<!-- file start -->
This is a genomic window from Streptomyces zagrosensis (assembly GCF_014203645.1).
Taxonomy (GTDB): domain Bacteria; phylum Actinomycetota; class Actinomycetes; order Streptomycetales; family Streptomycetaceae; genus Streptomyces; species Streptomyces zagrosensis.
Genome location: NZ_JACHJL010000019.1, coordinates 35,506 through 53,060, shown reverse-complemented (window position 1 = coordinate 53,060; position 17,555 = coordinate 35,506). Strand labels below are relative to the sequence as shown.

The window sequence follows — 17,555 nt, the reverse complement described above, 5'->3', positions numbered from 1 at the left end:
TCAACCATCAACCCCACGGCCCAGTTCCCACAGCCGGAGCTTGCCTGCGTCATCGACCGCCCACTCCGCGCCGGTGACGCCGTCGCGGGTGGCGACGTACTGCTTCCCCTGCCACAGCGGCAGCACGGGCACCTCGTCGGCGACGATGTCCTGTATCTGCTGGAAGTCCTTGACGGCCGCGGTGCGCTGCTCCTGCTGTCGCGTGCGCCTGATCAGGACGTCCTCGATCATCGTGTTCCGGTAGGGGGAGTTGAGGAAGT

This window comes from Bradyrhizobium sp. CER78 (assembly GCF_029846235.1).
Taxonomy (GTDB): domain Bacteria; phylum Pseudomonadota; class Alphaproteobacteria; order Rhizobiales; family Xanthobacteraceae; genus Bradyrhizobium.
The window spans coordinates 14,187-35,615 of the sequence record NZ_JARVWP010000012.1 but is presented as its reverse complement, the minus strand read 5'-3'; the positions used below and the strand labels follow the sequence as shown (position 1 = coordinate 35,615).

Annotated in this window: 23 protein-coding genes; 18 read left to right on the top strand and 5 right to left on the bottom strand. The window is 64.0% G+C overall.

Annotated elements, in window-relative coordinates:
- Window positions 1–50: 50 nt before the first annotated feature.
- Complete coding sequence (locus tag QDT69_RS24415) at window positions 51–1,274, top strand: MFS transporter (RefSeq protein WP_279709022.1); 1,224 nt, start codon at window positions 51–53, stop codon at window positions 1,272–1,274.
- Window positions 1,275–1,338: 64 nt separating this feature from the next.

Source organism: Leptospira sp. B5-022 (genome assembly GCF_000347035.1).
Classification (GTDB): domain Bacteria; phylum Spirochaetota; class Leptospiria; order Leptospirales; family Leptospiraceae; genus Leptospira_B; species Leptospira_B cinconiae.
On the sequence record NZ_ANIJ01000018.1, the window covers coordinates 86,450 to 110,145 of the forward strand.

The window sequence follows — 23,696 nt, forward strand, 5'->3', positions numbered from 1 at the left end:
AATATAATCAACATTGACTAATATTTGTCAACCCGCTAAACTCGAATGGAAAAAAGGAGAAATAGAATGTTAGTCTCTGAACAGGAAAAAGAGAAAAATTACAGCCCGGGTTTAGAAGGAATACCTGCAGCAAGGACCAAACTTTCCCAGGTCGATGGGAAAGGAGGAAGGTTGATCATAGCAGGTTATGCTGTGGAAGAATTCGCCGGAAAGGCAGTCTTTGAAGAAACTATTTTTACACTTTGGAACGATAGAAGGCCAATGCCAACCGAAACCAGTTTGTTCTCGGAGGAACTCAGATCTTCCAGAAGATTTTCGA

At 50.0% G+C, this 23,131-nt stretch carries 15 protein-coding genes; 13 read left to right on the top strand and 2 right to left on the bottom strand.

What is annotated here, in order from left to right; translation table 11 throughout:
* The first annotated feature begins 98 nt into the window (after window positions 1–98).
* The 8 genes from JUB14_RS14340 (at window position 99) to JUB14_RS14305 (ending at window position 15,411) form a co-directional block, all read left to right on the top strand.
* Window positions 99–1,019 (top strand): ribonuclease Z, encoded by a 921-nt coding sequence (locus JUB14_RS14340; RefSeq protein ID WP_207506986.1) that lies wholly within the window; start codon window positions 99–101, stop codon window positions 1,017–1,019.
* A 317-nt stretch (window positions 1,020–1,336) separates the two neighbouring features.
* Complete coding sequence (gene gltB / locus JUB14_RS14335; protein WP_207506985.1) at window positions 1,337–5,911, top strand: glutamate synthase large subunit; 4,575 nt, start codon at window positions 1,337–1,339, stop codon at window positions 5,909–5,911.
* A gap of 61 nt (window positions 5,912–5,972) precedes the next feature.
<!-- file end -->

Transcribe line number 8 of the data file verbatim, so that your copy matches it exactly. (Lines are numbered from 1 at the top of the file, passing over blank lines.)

The window spans coordinates 14,187-35,615 of the sequence record NZ_JARVWP010000012.1 but is presented as its reverse complement, the minus strand read 5'-3'; the positions used below and the strand labels follow the sequence as shown (position 1 = coordinate 35,615).